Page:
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May 17, 2024 - 7:57:44 PM
83 posts since 8/7/2011

I’m not loving the tone on my Alabama tenor banjo lately, so I’m thinking of upgrading the head and bridge. I know it’s not a high quality beast, but I loved the sound when I first got it about ten years ago; it’s only in the past year that I’ve grown discontented. I tune it Irish and it used to have a fantastic growl on the two bass strings. I'm still using the same kind of strings

Some questions:

  1. What material of head would you recommend?
  2. What bridge would you recommend?
  3. I had assumed I would just have to google the model number and I would be able to find the diameter and height for the head it originally shipped with. I have googled aggressively and had no joy. Isn't there a site somewhere with that kind of info, so that I can be absolutely sure I'm ordering the right size?
May 17, 2024 - 8:07:40 PM
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Bart Veerman

Canada

5721 posts since 1/5/2005

Chances are the head tension has gone down and all you need to do is tighten it a bit. A drum dial would come in real handy when doing that.
Just in case, how's your hearing?

May 17, 2024 - 8:16:08 PM
Players Union Member

Helix

USA

17527 posts since 8/30/2006

Bob Smakula at Smakula fretted instruments will assist thee

Measure the diameter and how deep the crown is

Goat is good to give a full audio range

May 18, 2024 - 5:03:34 AM

3381 posts since 5/2/2012

Here is a link to an article on how to measure your banjo/drum head.   I see on the websites that this brand has resonator banjos in the lineup as well.  I'd guess 11" head, perhaps medium crown on all the banjos.  Probably a "standard" frosted head.  Here is a link to the Deering site, about the sound of different types of heads.  I'd try Bart's suggestion first, though.

Check out Davis bridges in the Marketplace here on the HO.  Don New (Stringbean45) usually has  bridges for sale here.  I'm not sure if 4 string players are as obsessed with bridges as the 5 string folks.   Amazon is pretty ubiquitous, and they have a lot of bridges on the CA site, most if not all the same bridge with a different brand name.   

Edited by - thisoldman on 05/18/2024 05:07:14

May 18, 2024 - 10:55:01 AM
likes this

2457 posts since 2/9/2007

quote:
Originally posted by Bart Veerman

Chances are the head tension has gone down and all you need to do is tighten it a bit. A drum dial would come in real handy when doing that.
Just in case, how's your hearing?


Agree!

Also check that the neck is tightly attached to the pot.  It likely has worked loose a bit in 10 years, and that will definitely dull the tone some.  When you tighten that, you'll also want to set the co-rod to neutral (neither pushing nor pulling on the tailpiece end). 

Speaking of  periodic maintenance, have you measured the neck relief, and checked for worn or loose frets? 

May 18, 2024 - 11:08:45 AM

804 posts since 5/29/2015

Third in on head tension. To this day, I am amazed on how a turn or two on each tension nut makes a banjo come alive AGAIN!!!!!

May 18, 2024 - 12:59:11 PM
Players Union Member

paulspafford

Canada

83 posts since 8/7/2011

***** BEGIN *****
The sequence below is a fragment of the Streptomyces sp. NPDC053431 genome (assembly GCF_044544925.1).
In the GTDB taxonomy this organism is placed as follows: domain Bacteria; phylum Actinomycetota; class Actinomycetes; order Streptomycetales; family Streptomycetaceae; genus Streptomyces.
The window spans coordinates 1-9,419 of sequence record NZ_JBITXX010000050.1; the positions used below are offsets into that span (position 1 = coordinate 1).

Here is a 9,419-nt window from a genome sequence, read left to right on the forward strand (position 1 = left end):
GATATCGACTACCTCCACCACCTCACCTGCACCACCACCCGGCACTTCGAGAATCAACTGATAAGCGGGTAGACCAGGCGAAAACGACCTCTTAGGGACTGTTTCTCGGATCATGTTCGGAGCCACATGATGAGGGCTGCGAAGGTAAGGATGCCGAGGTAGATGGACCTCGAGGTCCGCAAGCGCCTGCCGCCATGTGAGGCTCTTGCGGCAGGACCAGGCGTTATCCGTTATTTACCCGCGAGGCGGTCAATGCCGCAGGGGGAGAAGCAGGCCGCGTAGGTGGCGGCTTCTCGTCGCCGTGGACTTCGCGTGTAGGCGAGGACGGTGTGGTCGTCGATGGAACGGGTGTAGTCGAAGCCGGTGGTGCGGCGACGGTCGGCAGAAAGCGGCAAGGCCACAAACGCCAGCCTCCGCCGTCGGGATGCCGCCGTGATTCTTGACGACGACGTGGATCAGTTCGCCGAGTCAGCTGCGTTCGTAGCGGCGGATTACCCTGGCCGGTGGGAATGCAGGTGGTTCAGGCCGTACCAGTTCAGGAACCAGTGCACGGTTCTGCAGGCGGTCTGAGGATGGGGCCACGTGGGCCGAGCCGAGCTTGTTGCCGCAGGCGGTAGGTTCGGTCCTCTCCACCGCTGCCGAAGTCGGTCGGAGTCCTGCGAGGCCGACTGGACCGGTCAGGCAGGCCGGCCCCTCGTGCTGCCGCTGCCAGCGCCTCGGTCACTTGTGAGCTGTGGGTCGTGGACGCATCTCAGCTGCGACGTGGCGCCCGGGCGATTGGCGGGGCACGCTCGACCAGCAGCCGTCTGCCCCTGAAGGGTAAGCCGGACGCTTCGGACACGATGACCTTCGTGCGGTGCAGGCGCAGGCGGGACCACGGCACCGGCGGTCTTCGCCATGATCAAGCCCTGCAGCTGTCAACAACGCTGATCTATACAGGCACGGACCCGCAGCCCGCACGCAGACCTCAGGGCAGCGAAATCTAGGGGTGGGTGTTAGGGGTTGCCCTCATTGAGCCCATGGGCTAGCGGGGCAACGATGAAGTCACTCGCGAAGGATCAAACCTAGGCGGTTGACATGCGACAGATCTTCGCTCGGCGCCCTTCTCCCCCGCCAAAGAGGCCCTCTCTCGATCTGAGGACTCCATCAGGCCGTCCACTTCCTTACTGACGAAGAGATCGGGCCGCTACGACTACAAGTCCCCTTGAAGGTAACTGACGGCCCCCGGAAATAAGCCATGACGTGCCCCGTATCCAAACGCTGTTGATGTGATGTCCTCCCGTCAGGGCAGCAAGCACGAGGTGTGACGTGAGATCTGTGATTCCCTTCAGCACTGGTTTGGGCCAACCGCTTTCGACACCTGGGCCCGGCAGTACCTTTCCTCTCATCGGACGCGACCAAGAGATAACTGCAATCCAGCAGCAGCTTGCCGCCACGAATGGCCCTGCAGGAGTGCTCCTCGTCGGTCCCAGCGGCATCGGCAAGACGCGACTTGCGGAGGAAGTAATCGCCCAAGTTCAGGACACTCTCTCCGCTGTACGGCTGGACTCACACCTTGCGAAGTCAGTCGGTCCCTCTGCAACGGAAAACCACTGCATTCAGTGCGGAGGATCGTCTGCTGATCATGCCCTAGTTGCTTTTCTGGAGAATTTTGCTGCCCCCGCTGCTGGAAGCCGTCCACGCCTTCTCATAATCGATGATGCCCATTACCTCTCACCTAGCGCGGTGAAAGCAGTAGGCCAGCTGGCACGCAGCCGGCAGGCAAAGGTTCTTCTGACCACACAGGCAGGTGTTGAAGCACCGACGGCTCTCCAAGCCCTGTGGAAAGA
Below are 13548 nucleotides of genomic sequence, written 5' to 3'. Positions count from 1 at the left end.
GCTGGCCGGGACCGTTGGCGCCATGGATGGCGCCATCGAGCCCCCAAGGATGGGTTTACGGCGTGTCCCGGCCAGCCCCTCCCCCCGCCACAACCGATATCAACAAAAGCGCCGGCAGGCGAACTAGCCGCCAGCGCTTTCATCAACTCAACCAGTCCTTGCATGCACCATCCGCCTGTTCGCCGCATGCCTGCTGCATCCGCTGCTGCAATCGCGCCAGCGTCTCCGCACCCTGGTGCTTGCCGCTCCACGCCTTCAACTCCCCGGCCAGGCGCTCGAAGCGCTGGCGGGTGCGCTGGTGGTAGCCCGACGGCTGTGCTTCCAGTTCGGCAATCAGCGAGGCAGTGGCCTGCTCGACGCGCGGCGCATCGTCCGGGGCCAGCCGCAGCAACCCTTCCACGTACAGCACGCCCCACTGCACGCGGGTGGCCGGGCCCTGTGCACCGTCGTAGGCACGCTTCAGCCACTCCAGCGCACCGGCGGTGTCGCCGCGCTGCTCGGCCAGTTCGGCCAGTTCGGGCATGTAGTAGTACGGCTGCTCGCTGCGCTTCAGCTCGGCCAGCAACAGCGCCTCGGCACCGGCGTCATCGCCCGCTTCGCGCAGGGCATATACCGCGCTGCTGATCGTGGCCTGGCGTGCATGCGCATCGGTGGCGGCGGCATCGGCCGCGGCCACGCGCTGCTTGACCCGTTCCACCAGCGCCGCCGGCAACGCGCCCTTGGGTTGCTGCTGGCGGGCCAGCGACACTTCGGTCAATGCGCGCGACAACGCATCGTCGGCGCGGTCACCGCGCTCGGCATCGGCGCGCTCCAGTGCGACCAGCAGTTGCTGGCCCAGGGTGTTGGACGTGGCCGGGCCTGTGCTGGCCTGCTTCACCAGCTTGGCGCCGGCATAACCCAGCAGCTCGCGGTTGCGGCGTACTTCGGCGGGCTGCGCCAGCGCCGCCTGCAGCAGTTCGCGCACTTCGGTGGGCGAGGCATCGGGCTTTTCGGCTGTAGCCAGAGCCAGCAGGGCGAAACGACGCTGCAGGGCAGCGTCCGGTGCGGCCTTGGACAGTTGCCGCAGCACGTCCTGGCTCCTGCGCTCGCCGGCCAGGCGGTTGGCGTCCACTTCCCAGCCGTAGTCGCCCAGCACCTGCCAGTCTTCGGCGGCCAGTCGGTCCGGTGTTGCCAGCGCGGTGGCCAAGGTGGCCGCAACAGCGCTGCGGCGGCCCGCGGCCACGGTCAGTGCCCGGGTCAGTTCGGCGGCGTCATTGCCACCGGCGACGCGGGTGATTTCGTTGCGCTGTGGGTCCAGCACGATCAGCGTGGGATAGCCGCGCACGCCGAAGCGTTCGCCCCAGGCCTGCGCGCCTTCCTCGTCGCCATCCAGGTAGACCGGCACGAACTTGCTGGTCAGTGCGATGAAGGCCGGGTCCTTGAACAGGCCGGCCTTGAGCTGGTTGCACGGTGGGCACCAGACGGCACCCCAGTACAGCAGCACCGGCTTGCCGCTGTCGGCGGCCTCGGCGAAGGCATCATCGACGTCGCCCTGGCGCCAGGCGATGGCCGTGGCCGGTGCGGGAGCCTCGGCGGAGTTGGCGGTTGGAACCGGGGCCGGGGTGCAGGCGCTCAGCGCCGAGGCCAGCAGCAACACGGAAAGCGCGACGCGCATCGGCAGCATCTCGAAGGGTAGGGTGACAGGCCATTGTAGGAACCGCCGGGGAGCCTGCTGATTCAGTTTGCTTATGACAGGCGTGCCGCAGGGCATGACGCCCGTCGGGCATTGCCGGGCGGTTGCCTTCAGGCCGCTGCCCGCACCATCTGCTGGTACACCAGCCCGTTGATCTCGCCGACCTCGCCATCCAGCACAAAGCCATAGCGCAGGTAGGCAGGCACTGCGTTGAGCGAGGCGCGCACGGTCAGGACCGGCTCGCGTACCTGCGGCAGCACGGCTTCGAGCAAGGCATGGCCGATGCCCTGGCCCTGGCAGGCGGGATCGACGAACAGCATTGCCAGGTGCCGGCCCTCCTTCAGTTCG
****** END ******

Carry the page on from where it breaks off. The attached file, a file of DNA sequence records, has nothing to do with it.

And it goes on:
Thanks, y’all. Yep, I tighten the head regularly. I didn’t even know that necks could become loose. Will check those.

I was hoping to find a site that just listed the sizes for everything; I’m having a hard time imagining myself doing measurements that I know are accurate within 1/16 of an inch, but everything I read says that can make a big difference in crown and bridge height.

I guess measuring is the way forward though.

May 20, 2024 - 7:47:41 AM

3381 posts since 5/2/2012

Been thinking on this the last couple days. If you are having to "tighten the head regularly", that suggests to me that the nuts are loosening/backing off "on their own". If that is the case, then maybe consider some lock washers to keep things in place. Actually, my first thought was to back all the nuts on the hooks off and "restart".

May 20, 2024 - 1:28:15 PM
Players Union Member

paulspafford

Canada

83 posts since 8/7/2011

My definition of "regularly" in this case is pretty loose. I didn't tighten the head for the first seven or so years I owned this banjo. That was about three years ago. I just tightened it again (only about a quarter turn on each hook) in recent months.

Is that still a cause for concern?

May 24, 2024 - 8:40:45 AM

3381 posts since 5/2/2012

From this point on, it is just guessing on my point. I'm wondering if the glue that holds the head to the metal ring (collar?) has failed and separated somewhere. I've read that this does happen, but very rarely.

I've only replaced one head, but after tightening it the initial time, then checking and adjusting over the next few weeks, I haven't noticed any changes. That's been maybe five years. My personal check has been to play up the neck, as to me when it sounds good up there the tension is OK. I have backed on the nuts on at least one banjo I bought used, and brought it back up to tension, just for my own benefit. I start turning quarter turns, but when I'm getting close turns get down to maybe an 1/8 (or /1/16 when I'm getting real close). The only other thing I can think of is to put some graphite (pencil lead) in the slots in the nut and bridge.

May 25, 2024 - 1:56:04 PM
Players Union Member

paulspafford

Canada

83 posts since 8/7/2011

Thank you!

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